Know Nothings — Part II

February 13, 2017

There was a time in our nation’s history when some politicians tried to restrict immigration based on the country of origin and religion. In fact, an entire political party was formed with that agenda. They were called the “Know Nothings” and their platform was eerily like that of Trump and his supporters today.

The Know Nothings attempted to restrict Roman Catholics from immigrating to the U.S. and they targeted predominantly Roman Catholic countries, such as Ireland, for immigration bans. Their argument was that “papists” were enemies of our country, seeking to destroy the government and replace it with a papal state. They cited false claims of violence and weapons smuggling (for the purpose of slaughtering innocent women and children) to arouse fear of immigrants. They claimed that Catholics could not be trusted to be loyal to country over their religion (a claim that persisted even to the campaign of President Kennedy). They claimed that Catholicism was incompatible with American ideals, and that people from Catholic countries were inherently violent and criminals.

Facts about the Know Nothings are easily accessible to anyone who can read a history book, but they appear to be lost on a large part of the present generation of Americans. I even wonder how many American Catholics realize how similar their own arguments against Muslims were used against their great grandparents?

Fear was exploited by the Know Nothings to generate hatred, just as fear is being used now to justify not only violating our principles and ideals, but also our laws. Will we remember the past mistakes and the suffering of our own relatives and reject the attempts to ban Muslims? Ultimately, it was the courts who rescued our national soul and ruled against laws attempting to ban immigration based on religion and country of origin. Let’s hope the courts will do the same today.

 

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Know-Nothings Part I

February 10, 2017

The recent order to ban immigrants from seven Muslim countries has generated a lot of misinformation. With the hearing on the district court order staying the president’s order being argued today in the court of appeals, it would be nice to get a few facts straight on what is being argued by our own federal government.

Three other federal district court judges have concurred that the presidential order appears to be unconstitutional (one district judge disagrees) because it violates the Establishment Clause of the U.S. Constitution and previous case law prohibiting restrictions on immigration based on religion and country of origin. The presidential order identifies seven countries — all majority Muslim countries — for the ban, which plaintiffs argue is a ban based on country of origin. Furthermore, it allows for exceptions based on religion — Christians and other “oppressed” minorities in the banned countries are allowed to immigrate while the majority Muslim population is not. Plaintiffs argue that this is, in effect, a Muslim ban since non-Muslims are excepted and even though minority Sunni Muslims are being slaughtered at a far greater rate than Christians who are permitted as an exception.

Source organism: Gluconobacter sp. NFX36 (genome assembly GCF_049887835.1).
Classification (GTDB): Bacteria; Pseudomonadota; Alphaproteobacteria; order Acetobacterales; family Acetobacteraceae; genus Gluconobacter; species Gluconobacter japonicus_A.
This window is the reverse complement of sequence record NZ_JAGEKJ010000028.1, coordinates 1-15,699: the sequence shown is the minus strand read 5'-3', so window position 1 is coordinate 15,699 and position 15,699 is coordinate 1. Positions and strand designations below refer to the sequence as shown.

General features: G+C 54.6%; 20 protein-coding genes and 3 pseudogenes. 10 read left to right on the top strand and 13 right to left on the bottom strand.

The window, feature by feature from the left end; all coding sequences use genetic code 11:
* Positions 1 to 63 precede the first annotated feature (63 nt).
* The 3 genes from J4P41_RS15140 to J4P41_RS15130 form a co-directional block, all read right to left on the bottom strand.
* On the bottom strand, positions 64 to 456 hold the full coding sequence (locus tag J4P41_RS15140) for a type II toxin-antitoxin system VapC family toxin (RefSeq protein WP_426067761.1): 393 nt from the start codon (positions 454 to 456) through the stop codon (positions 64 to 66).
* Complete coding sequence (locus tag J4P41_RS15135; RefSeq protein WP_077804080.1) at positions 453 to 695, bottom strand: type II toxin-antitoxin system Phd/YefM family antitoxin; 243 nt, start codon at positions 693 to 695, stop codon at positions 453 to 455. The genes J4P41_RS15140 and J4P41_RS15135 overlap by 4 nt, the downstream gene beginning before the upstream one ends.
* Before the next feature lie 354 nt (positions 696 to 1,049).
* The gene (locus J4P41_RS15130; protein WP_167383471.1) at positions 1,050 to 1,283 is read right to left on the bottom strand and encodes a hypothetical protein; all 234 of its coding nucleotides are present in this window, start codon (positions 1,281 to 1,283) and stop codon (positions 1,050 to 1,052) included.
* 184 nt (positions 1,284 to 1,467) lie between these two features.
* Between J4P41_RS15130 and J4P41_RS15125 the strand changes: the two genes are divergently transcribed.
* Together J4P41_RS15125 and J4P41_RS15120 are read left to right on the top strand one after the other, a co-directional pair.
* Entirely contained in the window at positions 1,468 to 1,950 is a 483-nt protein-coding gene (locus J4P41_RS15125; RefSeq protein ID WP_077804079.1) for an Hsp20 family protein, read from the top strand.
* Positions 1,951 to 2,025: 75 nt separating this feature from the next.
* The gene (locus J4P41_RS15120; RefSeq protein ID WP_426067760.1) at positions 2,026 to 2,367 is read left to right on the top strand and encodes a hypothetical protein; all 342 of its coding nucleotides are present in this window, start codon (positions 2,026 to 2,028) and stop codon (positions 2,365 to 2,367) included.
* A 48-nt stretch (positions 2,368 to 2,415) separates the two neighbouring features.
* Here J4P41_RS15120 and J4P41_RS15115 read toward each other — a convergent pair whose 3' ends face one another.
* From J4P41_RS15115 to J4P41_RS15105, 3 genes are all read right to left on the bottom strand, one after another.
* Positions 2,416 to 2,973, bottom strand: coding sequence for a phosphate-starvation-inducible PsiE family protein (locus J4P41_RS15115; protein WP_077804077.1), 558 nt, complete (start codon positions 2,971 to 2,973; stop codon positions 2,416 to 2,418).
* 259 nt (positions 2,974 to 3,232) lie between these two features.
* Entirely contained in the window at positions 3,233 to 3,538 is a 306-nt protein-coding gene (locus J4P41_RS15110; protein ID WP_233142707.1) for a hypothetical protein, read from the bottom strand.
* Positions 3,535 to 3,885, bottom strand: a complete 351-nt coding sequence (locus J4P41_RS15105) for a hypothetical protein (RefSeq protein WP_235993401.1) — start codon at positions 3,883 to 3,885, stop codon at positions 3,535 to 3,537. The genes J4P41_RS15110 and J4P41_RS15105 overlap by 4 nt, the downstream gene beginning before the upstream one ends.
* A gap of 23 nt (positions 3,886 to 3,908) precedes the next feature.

So, the facts are that it is a ban based on country of origin and based on religion, and an obvious violation of the constitution. Attorneys for the administration are arguing that there is an exception based on national security concerns, and there is precedent for this exception, except they are not really arguing within the limitations imposed on previous exceptions. Rather, they are arguing that the courts have no jurisdiction at all because the president has declared the basis of the ban as being one of national security. They argue that the judges should not make their determination based on “facts” or a “rational basis” for the ban, but rather on an expansion of presidential power that “trumps” any constitutional concerns.

The argument that facts and any rational basis to the ban should be ignored is a key for the administration to win since both the facts and rational basis for Mr. Trump’s order are lacking. There is no fact that immigrants from these countries have committed any acts of terrorism against the United States or present a danger to national security. Most of the immigrants are young children and their mothers, and they have been vetted and waiting an average of 1 to 2 years for a visa. Many of the immigrants from Iraq actually are targets for terrorism because they, or some other family member, has been assisting the American war effort. Most of the immigrants are relatives of U.S. citizens or sponsored by citizens. With the exception of 9/11 (committed by Saudis and UAE citizens) all terrorists acts since then have been committed by radicalized U.S. citizens.

There is no rational basis for the ban either, since virtually the entire national security establishment, including the departments of defense and homeland security, the FBI, the NSA and the CIA, and the joint chiefs all agree the ban itself compromises national security. So, the administration attorneys are forced to ask the judges to ignore facts and rational arguments related to national security as the basis for the ban and simply rule that if Mr. Trump orders it as a national security measure it should be done. They are essentially arguing that the judges should “know nothing” and rule in their favor. For you students of history the term “Know Nothing” is significant.


Something’s Going On…

February 9, 2017

Trump’s recent interview with the friendly Bill O’Reilly is yet another indication that something is going on with Trump and the Russians.  I am sure O’Reilly thought he was tossing a softball to Trump when he asked Trump to acknowledge that Putin was a killer, but the results were not as intended. Even with repeated attempts from “Papa Bear” to rescue Trump from his own words, Trump said something that may have been disturbing enough to even overcome the denial of some of his supporters. Trump stated that he believed there was moral equivalency between a man who has murdered political opponents and ordered a policy of mass murder in several countries to that of past U.S. presidents and troops. The statement is of course outrageous and no one with any sense of reality or of moral development would say the same. So why is the so-called President of the United States acting as apologist in chief for Putin? Something is going on.